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9 Parrotlet Sounds and Their Meanings (With Audio)

Nicole Cosgrove

The parrotlet is the tiniest member of the parrot family. Adults typically don’t grow larger than 5 inches. Although they are small, parrotlets have dynamic personalities. They are popular pets due to their cute appearance and affectionate nature.

Another reason the parrotlet is a popular pet bird choice, especially among apartment dwellers, is that they are quite quiet. While they do make sounds, the noise level is nothing like that of some other parrot species.

Keep reading to learn about the parrotlet’s speech ability, sounds, and the meaning behind the sounds they make.divider-birdcage

Bird Communication

In the wild, birds use sounds for many different reasons. The sounds they make all have meaning and communicate a message to other birds in the area.

These messages can include:
  • Alarm – The alarm calls are used to warn other birds of approaching danger.
  • Contact – These calls are used when birds are flying together and need to communicate with other members of the group.
  • Flight – The flight call is similar to the contact call. It’s also generally used to communicate about locations to the others in the group.
  • Begging – This is the sound that baby birds make when they want food. They are used to get the attention of their parents.
  • Songs – Songs are used for many reasons, including attracting a mate, frightening outsiders, and marking territory.

Parrotlet Sounds

Parrotlet
Image Credit: klickblick ,Pixabay

Parrotlets are known for being quieter than their other parrot relatives. The sounds that they do make are lower in volume than their screechy cousins. Ornithologists divide the types of sounds that birds make into categories.

Songs

Songs and calls can often be lumped into the same category, but they are two different types of sounds. Songs are generally longer and have a clear pattern. They are used to attract mates and mark territory so songs are more commonly used by males.

Calls

Calls are generally much shorter and lack the complexity of songs. Both male and female birds make calls frequently. Depending on the situation, a call can signal alarm, flight, or many other purposes.

Non-Vocal Sounds

These can be any other sounds made by your bird. Flapping wings, pecking, chewing, and any other noise can be categorized as non-vocal.

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9 Parrotlet Sound Meanings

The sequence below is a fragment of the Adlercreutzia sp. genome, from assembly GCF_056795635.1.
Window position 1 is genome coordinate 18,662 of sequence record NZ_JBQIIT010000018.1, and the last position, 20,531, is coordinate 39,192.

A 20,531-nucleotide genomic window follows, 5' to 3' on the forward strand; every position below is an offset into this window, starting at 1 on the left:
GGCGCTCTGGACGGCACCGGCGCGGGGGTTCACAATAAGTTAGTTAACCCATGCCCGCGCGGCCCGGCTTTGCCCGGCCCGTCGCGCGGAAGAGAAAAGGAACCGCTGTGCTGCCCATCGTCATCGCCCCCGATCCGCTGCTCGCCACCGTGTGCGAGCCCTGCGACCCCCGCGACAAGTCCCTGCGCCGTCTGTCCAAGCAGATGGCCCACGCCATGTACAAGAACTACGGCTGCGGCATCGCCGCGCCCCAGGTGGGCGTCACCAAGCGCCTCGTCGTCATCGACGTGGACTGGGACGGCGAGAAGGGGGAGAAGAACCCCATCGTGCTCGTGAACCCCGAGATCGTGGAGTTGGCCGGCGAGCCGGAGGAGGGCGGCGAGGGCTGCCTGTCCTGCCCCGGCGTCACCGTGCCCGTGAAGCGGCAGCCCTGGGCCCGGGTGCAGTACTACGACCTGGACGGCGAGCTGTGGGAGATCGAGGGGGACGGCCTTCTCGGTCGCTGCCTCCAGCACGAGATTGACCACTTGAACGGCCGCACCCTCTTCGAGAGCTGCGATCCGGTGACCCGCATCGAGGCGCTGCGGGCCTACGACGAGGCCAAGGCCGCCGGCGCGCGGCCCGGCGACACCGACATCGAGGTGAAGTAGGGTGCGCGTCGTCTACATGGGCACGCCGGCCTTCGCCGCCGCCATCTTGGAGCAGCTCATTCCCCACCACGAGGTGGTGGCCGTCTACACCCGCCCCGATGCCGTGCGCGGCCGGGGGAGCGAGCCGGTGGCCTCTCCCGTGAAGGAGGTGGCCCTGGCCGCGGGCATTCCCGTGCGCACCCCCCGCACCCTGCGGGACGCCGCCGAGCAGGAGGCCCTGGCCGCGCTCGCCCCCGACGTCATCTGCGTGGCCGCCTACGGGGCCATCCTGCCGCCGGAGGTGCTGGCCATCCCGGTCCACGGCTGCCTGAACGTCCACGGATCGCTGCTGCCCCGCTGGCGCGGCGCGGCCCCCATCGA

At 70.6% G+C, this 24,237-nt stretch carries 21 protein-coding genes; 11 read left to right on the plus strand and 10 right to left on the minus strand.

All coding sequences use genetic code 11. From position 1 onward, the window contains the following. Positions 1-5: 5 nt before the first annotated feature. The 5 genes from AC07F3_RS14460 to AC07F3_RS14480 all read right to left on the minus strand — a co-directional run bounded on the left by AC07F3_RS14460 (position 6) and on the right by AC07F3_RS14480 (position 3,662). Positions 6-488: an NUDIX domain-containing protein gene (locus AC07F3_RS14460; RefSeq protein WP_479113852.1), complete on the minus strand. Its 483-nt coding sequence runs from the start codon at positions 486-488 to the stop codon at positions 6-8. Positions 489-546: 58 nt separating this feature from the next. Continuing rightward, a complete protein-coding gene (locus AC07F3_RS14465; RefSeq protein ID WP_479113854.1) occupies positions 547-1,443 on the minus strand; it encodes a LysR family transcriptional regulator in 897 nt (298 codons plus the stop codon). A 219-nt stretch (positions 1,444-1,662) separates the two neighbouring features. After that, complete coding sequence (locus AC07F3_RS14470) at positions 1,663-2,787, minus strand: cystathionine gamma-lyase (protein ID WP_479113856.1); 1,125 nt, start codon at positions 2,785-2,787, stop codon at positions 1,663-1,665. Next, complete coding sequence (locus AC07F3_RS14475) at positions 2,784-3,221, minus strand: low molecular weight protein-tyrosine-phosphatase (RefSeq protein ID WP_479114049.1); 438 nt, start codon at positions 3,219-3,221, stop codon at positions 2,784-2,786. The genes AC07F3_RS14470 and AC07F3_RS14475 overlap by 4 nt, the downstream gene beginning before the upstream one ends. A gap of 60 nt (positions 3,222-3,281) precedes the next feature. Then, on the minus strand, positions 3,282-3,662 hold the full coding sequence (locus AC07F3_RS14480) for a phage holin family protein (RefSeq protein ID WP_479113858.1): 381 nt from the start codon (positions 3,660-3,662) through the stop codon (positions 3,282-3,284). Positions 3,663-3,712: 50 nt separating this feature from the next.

You can decipher your parrotlet’s mood by listening closely to the sounds they make. Body language is also important as some of these sounds are similar to the human ear. Here are some common sounds parrotlets make to help you better understand your bird’s mood.

Unhappy

Alarm calls

Alarm calls indicate to other parrotlets that danger is near. If your parrotlet is the only bird around, it can still make alarm calls to show it is annoyed with something or afraid.


Beak-clicking

Unlike tongue-clicking, beak-clicking indicates a bird feels threatened. Your parrotlet will click the top and bottom of its beak together in rapid succession. This will often be accompanied by a stretched neck, feather-ruffling, and dilated pupils.


Happy

Talking

Parrotlets are like all parrots in that they only talk when they are relaxed and content. The parrotlet’s speech isn’t as strong as a parrot’s, but they can imitate some speech and learn up to 15 words.


Singing

Parrotlets sing when they are happy. Their songs sound like this.


Chirping

Short, frequent chirps, like these, indicate excitement.


Whistling

Similar to chirps, whistles are short and repetitive. They also demonstrate that your parrotlet is happy or excited.


Tongue-clicking

Unlike beak clicking, which indicates agitation, tongue-clicking noises show contentment and a desire for attention. The sound is similar to a human clicking their tongue on the roof of their mouth.


Neutral

Imitations

When your parrotlet is calm and relaxed, they may sing to themselves or make sounds that imitate noises around them, like music or other ambient noise.


Silence

Parrotlets are not as chatty as other parrot species. Sometimes they are silent which also indicates a relaxed state.

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Final Thoughts

Understanding the reasons your parrotlet makes certain sounds can help you better care for your bird. It’s nice to know that your bird is happy and relaxed when they are singing and chirping. Paying attention to their alarm calls and beak clicks will also let you know when they are upset so you can better understand how to make them more comfortable.

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Featured Image Credit: Chelsea Sampson, Shutterstock

Nicole Cosgrove

Nicole is the proud mom of Baby, a Burmese cat and Rosa, a New Zealand Huntaway. A Canadian expat, Nicole now lives on a lush forest property with her Kiwi husband in New Zealand. She has a strong love for all animals of all shapes and sizes (and particularly loves a good interspecies friendship) and wants to share her animal knowledge and other experts' knowledge with pet lovers across the globe.